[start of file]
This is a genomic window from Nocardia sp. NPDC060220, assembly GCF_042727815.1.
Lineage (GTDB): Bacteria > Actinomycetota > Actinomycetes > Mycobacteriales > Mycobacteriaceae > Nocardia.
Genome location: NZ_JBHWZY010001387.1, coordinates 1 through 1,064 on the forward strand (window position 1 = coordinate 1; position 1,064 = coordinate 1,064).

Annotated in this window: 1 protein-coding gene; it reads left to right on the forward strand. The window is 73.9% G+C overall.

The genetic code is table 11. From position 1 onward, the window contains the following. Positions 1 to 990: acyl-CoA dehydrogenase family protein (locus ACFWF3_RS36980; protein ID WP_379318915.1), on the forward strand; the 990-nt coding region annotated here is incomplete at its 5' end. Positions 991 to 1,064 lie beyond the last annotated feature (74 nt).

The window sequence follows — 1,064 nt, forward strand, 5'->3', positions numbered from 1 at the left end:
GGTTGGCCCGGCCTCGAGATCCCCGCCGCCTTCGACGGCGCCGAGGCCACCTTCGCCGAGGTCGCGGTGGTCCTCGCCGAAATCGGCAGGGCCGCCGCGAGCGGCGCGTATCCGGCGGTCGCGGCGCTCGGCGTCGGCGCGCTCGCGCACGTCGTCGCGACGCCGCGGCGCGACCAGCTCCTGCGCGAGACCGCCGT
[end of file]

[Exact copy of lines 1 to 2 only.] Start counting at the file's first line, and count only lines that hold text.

This is a genomic window from Nocardia sp. NPDC060220, assembly GCF_042727815.1.
Lineage (GTDB): Bacteria > Actinomycetota > Actinomycetes > Mycobacteriales > Mycobacteriaceae > Nocardia.